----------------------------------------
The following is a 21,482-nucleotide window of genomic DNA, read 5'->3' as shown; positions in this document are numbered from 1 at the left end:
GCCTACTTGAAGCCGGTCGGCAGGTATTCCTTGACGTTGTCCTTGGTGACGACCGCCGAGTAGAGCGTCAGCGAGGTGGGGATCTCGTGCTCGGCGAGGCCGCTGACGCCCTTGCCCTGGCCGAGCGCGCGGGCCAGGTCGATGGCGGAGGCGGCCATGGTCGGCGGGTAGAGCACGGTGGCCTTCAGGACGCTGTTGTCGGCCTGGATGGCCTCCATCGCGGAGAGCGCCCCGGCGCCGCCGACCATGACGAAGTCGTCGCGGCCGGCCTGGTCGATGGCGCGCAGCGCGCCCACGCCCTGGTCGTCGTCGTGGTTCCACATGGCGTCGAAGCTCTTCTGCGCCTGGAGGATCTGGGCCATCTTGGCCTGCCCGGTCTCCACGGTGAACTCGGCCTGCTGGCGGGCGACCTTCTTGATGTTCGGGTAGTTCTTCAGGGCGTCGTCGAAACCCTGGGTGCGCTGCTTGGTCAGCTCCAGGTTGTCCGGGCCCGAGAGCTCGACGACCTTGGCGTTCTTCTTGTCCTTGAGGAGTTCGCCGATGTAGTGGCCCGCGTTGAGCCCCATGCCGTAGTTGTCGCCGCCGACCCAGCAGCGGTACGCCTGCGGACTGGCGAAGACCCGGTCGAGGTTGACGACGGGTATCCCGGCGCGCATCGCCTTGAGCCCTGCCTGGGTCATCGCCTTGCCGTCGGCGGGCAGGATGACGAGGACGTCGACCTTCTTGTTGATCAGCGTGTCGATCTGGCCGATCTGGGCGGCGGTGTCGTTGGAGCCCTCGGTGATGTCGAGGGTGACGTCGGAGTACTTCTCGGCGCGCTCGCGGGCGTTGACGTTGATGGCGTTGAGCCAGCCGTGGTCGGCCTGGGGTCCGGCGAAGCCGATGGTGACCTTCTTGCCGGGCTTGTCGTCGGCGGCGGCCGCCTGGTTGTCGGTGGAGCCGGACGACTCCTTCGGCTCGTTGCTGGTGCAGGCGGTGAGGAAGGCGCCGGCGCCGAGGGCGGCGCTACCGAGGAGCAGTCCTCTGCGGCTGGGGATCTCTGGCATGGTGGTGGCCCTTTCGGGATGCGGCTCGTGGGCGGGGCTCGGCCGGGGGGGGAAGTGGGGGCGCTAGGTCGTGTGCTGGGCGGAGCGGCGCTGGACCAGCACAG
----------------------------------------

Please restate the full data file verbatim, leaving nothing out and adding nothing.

The following is a 21,482-nucleotide window of genomic DNA, read 5'->3' as shown; positions in this document are numbered from 1 at the left end:
GCCTACTTGAAGCCGGTCGGCAGGTATTCCTTGACGTTGTCCTTGGTGACGACCGCCGAGTAGAGCGTCAGCGAGGTGGGGATCTCGTGCTCGGCGAGGCCGCTGACGCCCTTGCCCTGGCCGAGCGCGCGGGCCAGGTCGATGGCGGAGGCGGCCATGGTCGGCGGGTAGAGCACGGTGGCCTTCAGGACGCTGTTGTCGGCCTGGATGGCCTCCATCGCGGAGAGCGCCCCGGCGCCGCCGACCATGACGAAGTCGTCGCGGCCGGCCTGGTCGATGGCGCGCAGCGCGCCCACGCCCTGGTCGTCGTCGTGGTTCCACATGGCGTCGAAGCTCTTCTGCGCCTGGAGGATCTGGGCCATCTTGGCCTGCCCGGTCTCCACGGTGAACTCGGCCTGCTGGCGGGCGACCTTCTTGATGTTCGGGTAGTTCTTCAGGGCGTCGTCGAAACCCTGGGTGCGCTGCTTGGTCAGCTCCAGGTTGTCCGGGCCCGAGAGCTCGACGACCTTGGCGTTCTTCTTGTCCTTGAGGAGTTCGCCGATGTAGTGGCCCGCGTTGAGCCCCATGCCGTAGTTGTCGCCGCCGACCCAGCAGCGGTACGCCTGCGGACTGGCGAAGACCCGGTCGAGGTTGACGACGGGTATCCCGGCGCGCATCGCCTTGAGCCCTGCCTGGGTCATCGCCTTGCCGTCGGCGGGCAGGATGACGAGGACGTCGACCTTCTTGTTGATCAGCGTGTCGATCTGGCCGATCTGGGCGGCGGTGTCGTTGGAGCCCTCGGTGATGTCGAGGGTGACGTCGGAGTACTTCTCGGCGCGCTCGCGGGCGTTGACGTTGATGGCGTTGAGCCAGCCGTGGTCGGCCTGGGGTCCGGCGAAGCCGATGGTGACCTTCTTGCCGGGCTTGTCGTCGGCGGCGGCCGCCTGGTTGTCGGTGGAGCCGGACGACTCCTTCGGCTCGTTGCTGGTGCAGGCGGTGAGGAAGGCGCCGGCGCCGAGGGCGGCGCTACCGAGGAGCAGTCCTCTGCGGCTGGGGATCTCTGGCATGGTGGTGGCCCTTTCGGGATGCGGCTCGTGGGCGGGGCTCGGCCGGGGGGGGAAGTGGGGGCGCTAGGTCGTGTGCTGGGCGGAGCGGCGCTGGACCAGCACAG